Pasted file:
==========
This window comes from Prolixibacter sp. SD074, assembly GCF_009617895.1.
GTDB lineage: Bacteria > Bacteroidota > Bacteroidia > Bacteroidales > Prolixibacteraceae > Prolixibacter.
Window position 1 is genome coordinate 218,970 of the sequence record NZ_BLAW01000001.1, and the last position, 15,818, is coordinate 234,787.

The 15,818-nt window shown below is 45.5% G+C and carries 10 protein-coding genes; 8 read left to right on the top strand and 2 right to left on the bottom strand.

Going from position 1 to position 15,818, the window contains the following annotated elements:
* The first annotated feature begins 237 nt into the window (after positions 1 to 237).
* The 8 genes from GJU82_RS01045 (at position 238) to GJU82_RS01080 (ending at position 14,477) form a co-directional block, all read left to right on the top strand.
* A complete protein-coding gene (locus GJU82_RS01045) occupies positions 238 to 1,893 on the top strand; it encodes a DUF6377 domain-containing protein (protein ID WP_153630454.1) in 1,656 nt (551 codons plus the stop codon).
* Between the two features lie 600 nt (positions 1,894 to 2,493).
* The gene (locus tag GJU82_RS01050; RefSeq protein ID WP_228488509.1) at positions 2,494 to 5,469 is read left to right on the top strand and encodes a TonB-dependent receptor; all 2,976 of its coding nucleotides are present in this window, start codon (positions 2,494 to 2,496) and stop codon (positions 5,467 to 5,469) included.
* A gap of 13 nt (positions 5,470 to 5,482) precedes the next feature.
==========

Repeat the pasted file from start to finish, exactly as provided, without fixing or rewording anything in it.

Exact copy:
This window comes from Prolixibacter sp. SD074, assembly GCF_009617895.1.
GTDB lineage: Bacteria > Bacteroidota > Bacteroidia > Bacteroidales > Prolixibacteraceae > Prolixibacter.
Window position 1 is genome coordinate 218,970 of the sequence record NZ_BLAW01000001.1, and the last position, 15,818, is coordinate 234,787.

The 15,818-nt window shown below is 45.5% G+C and carries 10 protein-coding genes; 8 read left to right on the top strand and 2 right to left on the bottom strand.

Going from position 1 to position 15,818, the window contains the following annotated elements:
* The first annotated feature begins 237 nt into the window (after positions 1 to 237).
* The 8 genes from GJU82_RS01045 (at position 238) to GJU82_RS01080 (ending at position 14,477) form a co-directional block, all read left to right on the top strand.
* A complete protein-coding gene (locus GJU82_RS01045) occupies positions 238 to 1,893 on the top strand; it encodes a DUF6377 domain-containing protein (protein ID WP_153630454.1) in 1,656 nt (551 codons plus the stop codon).
* Between the two features lie 600 nt (positions 1,894 to 2,493).
* The gene (locus tag GJU82_RS01050; RefSeq protein ID WP_228488509.1) at positions 2,494 to 5,469 is read left to right on the top strand and encodes a TonB-dependent receptor; all 2,976 of its coding nucleotides are present in this window, start codon (positions 2,494 to 2,496) and stop codon (positions 5,467 to 5,469) included.
* A gap of 13 nt (positions 5,470 to 5,482) precedes the next feature.